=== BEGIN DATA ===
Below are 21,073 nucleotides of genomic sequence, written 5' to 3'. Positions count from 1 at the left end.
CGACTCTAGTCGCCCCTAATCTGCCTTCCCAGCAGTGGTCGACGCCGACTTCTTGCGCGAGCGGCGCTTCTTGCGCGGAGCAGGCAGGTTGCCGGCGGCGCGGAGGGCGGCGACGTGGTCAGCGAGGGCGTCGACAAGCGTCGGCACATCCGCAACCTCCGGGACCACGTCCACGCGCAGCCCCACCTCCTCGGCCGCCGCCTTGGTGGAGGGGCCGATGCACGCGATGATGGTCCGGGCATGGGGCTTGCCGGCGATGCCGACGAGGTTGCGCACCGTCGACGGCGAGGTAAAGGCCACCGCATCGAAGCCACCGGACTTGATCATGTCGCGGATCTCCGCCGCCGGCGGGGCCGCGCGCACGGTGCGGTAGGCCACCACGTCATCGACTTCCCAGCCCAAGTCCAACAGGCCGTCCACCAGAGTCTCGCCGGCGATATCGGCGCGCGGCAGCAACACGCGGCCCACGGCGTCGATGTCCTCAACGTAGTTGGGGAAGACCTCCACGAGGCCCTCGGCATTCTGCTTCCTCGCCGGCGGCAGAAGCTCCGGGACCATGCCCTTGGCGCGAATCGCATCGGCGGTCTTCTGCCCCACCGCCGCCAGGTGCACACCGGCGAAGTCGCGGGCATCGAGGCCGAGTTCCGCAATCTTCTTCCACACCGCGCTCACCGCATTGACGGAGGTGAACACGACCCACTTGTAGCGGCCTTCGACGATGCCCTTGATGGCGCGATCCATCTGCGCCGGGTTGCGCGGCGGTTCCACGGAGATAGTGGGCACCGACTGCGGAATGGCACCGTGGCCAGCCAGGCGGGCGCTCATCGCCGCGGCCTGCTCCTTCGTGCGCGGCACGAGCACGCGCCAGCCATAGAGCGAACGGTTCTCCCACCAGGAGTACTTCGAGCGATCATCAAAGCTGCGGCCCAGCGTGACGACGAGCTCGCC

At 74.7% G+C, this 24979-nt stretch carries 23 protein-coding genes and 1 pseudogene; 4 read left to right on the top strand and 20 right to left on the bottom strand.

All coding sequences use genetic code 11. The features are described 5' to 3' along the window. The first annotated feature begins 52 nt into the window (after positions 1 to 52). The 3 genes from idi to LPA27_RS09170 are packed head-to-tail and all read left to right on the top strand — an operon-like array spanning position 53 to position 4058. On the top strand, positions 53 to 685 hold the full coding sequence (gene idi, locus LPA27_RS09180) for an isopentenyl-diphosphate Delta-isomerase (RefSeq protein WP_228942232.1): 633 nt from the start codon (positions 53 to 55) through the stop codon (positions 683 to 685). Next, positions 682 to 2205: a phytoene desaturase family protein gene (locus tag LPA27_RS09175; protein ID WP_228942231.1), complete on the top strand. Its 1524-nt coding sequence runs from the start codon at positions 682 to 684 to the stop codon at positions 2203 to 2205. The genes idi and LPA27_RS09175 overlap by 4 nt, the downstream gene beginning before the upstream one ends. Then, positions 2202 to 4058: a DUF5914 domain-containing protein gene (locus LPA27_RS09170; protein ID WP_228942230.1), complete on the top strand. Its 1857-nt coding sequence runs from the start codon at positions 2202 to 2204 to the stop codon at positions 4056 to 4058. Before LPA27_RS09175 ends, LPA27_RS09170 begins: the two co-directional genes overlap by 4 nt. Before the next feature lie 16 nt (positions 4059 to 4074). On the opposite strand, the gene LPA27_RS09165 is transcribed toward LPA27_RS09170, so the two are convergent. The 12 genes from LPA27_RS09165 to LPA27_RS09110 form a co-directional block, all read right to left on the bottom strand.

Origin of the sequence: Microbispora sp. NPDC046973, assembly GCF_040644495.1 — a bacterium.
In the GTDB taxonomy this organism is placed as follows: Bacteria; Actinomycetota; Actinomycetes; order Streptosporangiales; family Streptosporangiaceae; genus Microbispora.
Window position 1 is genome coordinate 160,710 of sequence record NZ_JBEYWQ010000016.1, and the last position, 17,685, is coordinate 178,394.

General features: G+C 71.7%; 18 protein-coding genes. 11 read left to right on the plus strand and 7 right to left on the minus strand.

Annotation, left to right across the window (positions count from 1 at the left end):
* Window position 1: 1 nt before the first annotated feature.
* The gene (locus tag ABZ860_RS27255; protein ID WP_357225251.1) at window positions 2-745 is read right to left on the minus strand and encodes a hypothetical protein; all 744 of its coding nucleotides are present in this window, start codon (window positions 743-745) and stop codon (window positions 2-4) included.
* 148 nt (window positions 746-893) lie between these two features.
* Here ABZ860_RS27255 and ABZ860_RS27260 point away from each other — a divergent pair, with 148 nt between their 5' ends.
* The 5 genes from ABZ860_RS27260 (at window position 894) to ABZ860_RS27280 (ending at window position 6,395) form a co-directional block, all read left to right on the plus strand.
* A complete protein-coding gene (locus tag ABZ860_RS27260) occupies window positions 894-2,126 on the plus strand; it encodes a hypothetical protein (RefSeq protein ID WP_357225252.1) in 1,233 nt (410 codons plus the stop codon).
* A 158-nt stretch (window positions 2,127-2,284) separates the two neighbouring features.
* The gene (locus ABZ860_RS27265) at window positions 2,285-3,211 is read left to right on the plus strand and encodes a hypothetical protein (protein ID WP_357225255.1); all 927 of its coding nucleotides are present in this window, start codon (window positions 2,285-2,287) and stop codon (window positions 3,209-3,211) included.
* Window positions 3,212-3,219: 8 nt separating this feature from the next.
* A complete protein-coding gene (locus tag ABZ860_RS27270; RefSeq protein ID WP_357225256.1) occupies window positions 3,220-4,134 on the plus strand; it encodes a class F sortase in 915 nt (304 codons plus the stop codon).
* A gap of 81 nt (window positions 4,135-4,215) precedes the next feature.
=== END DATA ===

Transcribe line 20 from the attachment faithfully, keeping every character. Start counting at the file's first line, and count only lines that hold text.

* A gap of 81 nt (window positions 4,135-4,215) precedes the next feature.